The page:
The Czech Republic is planning to contribute 150 soldiers to NATO’s new Spearhead Force next year, the country’s foreign minister, Lubomír Zaorálek, said after a meeting in Brussels on Tuesday. The government will decide on their deployment in concrete operations and inform Parliament if it does so. The creation of the Spearhead Force is an interim measure; at a summit in September NATO agreed to create a Very High Readiness Joint Task Force, which will begin operations in 2016 and could quickly mobilise if an alliance country comes under attack in Eastern Europe.
Frozen rain has severely hampered public transport in the Czech Republic since Monday evening. Rail transport has been particularly hard hit, with few trains running around Prague, in Central Bohemia and parts of Moravia. Hundreds of passengers were trapped inside trains on Monday night due to frozen overhead lines. No trams are running in Prague or Olomouc. In Brno most trams are operating but practically all the city’s trolleybuses have been halted. Road transport has in the main not been affected. Thousands of households are without power and the number of injuries caused by falls has been higher than usual.
Tuesday is the first time that adverse weather conditions have ever halted all tram services in Prague, a spokesperson for the public transport authority said. While frozen rain on overhead lines caused the majority of routes to be closed on Monday evening, no trams left the city’s depots on Tuesday morning. They have been replaced by emergency bus services.
At least thirteen people are reported injured in an accident near the town of Andělská Hora, north of Prague, where a school bus collided with a truck early on Tuesday. According to the internet news site novinky.cz none of the injuries are life-threatening. The injured are being transported to nearby hospitals. The daily says the accident was most likely caused by black ice.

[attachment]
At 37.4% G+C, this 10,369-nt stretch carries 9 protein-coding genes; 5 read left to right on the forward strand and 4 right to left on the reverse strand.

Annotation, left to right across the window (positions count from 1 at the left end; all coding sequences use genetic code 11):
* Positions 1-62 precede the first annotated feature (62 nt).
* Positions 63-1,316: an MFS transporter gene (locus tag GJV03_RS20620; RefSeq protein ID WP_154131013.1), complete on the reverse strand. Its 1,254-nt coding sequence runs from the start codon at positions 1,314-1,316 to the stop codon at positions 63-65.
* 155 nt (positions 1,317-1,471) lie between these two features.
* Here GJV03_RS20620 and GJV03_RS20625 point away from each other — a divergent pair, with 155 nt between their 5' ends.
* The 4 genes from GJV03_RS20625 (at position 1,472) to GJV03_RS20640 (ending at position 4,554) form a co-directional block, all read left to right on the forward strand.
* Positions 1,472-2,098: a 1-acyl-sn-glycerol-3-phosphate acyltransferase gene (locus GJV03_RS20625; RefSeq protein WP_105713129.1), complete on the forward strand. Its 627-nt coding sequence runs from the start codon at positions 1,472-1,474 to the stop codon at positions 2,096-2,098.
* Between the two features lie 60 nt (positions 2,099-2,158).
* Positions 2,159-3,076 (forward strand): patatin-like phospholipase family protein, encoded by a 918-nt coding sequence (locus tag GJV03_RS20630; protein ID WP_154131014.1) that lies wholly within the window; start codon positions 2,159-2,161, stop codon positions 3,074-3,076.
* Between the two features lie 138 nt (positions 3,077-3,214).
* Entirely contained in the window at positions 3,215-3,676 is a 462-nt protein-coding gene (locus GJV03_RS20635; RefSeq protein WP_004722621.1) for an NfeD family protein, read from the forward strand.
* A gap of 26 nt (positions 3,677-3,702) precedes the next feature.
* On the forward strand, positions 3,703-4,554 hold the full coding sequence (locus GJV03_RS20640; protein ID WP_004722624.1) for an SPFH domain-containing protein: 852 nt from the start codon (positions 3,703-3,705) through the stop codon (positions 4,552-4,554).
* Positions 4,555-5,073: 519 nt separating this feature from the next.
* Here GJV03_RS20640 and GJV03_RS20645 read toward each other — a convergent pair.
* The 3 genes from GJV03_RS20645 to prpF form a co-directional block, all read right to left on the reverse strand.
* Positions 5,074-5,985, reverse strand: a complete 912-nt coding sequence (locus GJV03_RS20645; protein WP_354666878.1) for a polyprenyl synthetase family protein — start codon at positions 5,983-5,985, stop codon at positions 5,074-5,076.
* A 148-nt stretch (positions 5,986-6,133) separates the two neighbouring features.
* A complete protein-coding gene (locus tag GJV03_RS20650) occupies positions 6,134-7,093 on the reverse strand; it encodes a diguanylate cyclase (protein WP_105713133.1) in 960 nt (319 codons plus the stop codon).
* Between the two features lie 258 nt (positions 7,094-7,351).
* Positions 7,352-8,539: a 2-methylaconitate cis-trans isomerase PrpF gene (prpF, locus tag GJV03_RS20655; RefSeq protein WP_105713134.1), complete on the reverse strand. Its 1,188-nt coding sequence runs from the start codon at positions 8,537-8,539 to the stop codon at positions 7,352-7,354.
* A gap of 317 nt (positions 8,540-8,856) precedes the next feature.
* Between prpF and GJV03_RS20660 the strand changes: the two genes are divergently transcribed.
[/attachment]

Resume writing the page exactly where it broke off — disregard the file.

Pay-rises for MPs and senators should in future be decided on by the government rather than legislators, the minister of finance, Andrej Babiš, said on Tuesday. His ANO party and government partners the Social Democrats are in favour of a 1 percent pay-rise next year, with the latter’s chairman, Prime Minister Bohuslav Sobotka, calling for a lower house debate on the issue next month. A four-year freeze agreed by a previous centre-right government envisaged an increase of 26% from 2015. A Chamber of Deputies budget committee recently suggested a pay rise of 14%, a figure President Miloš Zeman described as greedy and pledged to veto.
Disgraced doctor Jaroslav Barták has received an 18-year jail term for conspiracy to murder three people and to blackmail three others. He was already serving a 12-year sentence for raping and blackmailing a number of his assistants when he committed the latest crime. Mr. Barták’s intended victims were former military intelligence chief Andor Šándor, lawyer Oldřich Choděra and Orthodox priest Eugen Freimann. He hoped to raise over CZK80 million via blackmail that he would use to fund his escape from prison. The once prominent doctor has appealed Tuesday’s verdict.
The authorities in Plzeň are considering moving a monument to the late Czech president Vaclav Havel that has been repeatedly damaged. The West Bohemian city joined a number of others in the Czech Republic and elsewhere in getting a Havel’s Place memorial spot at the end of October. However, a glass love heart, referencing the symbol the writer commonly attached to his signature, was removed from it soon afterwards. A replacement was also taken. Plzeň City Hall will consider a safer spot for the monument in spring, Mayor Martin Zrzavecký said.
Lenka Zogatová, an important figure on the Brno arts scene and in recent times director of the Czech Centre in Bratislava, has died. Zogatová organised illicit concerts by alternative musicians in Brno in the 1980s, including a legendary show by the singer Nico, who she passed off to the authorities as being from Jihlava but singing in English. A theatre studies graduate, she also worked at HaDivadlo and the National Theatre Brno after the fall of communism.
Average attendances at Czech first division football games were down in the pre-winter part of the season, which came to an end on Sunday. The average gate over the 16 rounds between late July and end of November was 4,705 around 300 lower than in the same period in 2013. Champions Sparta Prague had an average attendance of 7,861, about 2,000 lower than last year, though the defending champions have yet to welcome their biggest rivals Viktoria Plzeň and Slavia Prague to their Letná stadium.